Davis will not run for seventh term
- By Jason Miller
- Jan 30, 2008
Rep. Tom Davis (R-Va.), a longtime and staunch advocate of federal technology and procurement policy, announced today he will not run for a seventh term.
"After much soul-searching and discussion with those closest to me, I have decided the time is right to take a sabbatical from public life," Davis said in a statement. "I will serve out the remainder of my term, and plan to remain an active contributor to Republican causes, but will not run for office in 2008."
Davis' decision was first reported by the Washington Post.
He added that he has not decided what to do next, but "it's clear to me that returning to the private sector and reacquainting myself with that view of the world is the best move for me and my family." He has spent 14 years in Congress.
Davis considered not running in 2006, and it was reported that he was looking at a job with a business association. Davis also seriously looked at running for Senate in 2007 but decided not to.
"I want to emphasize that I am not closing the door on future public service, but after 29 years in office, winning 11 elections, I think it is time for a respite," Davis said.
"I was a little surprised he stepped down," said Bob Dix, who worked with Davis on Capitol Hill and in local government. "Tom is a great legislator and very effective. He is good at achieving consensus and finding common ground. I think he also enjoyed it and I'm a little surprised, but can appreciate the frustration he may be feeling on a number of fronts."
Dix, who now is vice president for government affairs at Juniper Networks, said Davis will be missed in many ways that go beyond technology and procurement issues. Dix said Davis' impact has been on education, voting rights in Washington and several other issues.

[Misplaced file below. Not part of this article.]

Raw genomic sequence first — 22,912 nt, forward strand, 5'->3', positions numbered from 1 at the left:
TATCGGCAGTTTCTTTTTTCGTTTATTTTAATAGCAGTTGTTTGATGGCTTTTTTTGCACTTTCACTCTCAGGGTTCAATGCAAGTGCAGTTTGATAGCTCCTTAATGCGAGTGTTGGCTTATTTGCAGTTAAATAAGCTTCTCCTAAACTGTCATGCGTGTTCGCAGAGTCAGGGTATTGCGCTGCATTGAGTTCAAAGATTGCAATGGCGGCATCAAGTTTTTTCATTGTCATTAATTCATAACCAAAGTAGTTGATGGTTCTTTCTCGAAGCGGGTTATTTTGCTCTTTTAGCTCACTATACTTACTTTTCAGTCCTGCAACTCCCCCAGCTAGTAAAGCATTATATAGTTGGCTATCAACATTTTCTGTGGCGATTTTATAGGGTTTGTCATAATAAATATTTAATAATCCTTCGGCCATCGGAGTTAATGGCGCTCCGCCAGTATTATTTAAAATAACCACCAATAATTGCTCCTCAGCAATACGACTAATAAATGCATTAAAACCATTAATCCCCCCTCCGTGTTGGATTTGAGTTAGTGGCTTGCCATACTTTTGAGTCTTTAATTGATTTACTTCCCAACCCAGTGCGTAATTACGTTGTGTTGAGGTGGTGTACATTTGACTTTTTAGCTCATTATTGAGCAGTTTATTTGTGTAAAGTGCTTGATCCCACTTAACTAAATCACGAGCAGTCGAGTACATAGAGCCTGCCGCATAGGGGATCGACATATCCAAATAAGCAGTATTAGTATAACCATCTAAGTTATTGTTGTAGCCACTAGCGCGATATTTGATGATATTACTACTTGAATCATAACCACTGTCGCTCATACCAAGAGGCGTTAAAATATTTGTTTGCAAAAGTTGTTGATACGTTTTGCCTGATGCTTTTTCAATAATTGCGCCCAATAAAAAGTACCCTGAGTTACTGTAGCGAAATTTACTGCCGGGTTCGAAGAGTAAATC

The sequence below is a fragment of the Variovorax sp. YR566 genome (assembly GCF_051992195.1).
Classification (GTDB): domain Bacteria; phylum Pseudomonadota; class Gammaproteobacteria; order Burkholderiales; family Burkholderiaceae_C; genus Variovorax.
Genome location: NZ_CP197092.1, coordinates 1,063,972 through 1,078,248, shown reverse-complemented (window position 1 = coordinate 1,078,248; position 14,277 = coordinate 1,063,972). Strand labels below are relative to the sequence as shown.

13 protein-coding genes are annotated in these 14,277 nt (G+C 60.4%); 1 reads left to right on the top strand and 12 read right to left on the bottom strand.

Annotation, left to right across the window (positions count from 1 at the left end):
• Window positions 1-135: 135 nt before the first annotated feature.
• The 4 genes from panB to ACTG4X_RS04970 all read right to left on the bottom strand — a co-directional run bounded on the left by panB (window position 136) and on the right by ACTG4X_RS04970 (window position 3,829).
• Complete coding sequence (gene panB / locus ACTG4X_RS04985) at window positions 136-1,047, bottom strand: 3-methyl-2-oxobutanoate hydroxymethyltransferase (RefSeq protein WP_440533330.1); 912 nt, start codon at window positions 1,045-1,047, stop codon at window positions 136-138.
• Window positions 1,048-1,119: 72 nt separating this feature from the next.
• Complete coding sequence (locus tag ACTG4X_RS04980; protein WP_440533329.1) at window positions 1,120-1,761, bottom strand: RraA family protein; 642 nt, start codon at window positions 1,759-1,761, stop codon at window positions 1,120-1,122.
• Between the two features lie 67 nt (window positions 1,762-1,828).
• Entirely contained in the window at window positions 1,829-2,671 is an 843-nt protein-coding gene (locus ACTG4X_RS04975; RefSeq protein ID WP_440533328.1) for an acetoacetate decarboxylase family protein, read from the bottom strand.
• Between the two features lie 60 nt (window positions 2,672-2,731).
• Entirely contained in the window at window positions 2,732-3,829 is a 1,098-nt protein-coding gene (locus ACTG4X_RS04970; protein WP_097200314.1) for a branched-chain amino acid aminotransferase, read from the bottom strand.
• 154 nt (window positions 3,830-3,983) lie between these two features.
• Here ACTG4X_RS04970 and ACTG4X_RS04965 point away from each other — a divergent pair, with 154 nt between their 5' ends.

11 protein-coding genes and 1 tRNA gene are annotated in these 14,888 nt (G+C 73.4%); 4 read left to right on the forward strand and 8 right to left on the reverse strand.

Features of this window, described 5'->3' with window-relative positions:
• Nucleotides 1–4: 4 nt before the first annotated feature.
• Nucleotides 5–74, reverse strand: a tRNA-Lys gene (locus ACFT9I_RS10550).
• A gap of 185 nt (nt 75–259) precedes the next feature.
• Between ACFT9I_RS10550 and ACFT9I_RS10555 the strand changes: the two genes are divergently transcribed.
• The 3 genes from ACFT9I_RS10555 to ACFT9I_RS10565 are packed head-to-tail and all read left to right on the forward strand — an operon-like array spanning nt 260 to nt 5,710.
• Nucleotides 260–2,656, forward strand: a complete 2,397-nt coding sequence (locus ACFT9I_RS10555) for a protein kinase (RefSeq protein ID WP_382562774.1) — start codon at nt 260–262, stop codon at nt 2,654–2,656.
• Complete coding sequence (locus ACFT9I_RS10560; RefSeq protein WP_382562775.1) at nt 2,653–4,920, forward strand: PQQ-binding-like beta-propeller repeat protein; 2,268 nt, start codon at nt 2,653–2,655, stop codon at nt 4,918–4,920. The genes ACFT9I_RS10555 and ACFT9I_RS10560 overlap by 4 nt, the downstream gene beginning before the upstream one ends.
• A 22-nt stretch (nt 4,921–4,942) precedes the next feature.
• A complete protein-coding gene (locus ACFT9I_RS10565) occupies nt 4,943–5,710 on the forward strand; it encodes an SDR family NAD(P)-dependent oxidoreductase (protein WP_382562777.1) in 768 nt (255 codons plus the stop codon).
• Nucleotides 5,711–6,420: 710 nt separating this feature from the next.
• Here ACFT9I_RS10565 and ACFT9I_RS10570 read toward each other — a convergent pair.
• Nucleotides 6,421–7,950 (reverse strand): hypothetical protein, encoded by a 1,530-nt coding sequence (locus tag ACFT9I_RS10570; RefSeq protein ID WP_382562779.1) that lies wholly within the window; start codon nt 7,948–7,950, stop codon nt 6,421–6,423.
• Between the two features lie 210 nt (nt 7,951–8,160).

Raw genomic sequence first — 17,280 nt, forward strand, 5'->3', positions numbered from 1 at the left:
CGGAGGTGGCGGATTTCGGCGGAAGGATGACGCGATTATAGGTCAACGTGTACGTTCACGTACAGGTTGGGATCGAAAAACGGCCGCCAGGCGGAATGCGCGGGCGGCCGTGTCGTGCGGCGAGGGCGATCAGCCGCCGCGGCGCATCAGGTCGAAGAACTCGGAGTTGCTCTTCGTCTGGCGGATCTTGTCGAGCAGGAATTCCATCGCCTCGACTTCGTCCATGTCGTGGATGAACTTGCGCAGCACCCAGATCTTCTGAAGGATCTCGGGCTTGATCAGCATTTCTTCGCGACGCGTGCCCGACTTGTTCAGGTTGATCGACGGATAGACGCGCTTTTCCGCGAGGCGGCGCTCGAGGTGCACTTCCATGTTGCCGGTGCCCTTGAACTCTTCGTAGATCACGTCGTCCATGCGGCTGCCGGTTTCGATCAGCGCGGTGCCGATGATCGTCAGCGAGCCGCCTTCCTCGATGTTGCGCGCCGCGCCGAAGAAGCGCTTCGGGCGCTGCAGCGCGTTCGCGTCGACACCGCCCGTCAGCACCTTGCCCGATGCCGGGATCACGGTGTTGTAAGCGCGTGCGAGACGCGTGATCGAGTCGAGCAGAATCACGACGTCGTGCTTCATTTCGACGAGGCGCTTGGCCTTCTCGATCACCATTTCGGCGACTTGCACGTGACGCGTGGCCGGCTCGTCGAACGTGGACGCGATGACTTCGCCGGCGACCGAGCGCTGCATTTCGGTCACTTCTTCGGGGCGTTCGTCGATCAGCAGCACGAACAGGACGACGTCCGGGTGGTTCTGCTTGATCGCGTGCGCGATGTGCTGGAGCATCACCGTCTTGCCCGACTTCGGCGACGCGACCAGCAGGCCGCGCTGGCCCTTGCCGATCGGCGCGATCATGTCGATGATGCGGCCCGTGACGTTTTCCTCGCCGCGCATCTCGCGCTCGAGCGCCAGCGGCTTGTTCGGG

But the IT and procurement areas don't have a lot of members who care enough to focus on them.
"I hope others will step up to carry the torch on behalf of procurement and IT issues," Dix said. "Those will be big shoes to fill in the absence of a man who is an expert on these issues and brought many of these expertise to the local and national levels."
Phil Bond, president and chief executive officer of the Information Technology Association of America, praised Davis for his work.
"Tom Davis has been the ultimate champion for technology in Congress, particularly when it comes to bringing private-sector innovation to public service," Bond said. "He has helped to tear down the wall between the federal government and commercial technologies."
Davis has earned a reputation as one of the few, if not only, members of Congress to understand procurement and technology issues. He authored several key legislations, including the Federal Information Security Management Act and the E-Government Act of 2003, and pushed for further security and privacy laws. He also helped hold agencies' feet to the fire by issuing IT security report cards each spring.
Davis also is considered a moderate and a friend of federal employees on issues such as telework and competing federal jobs with the private sector.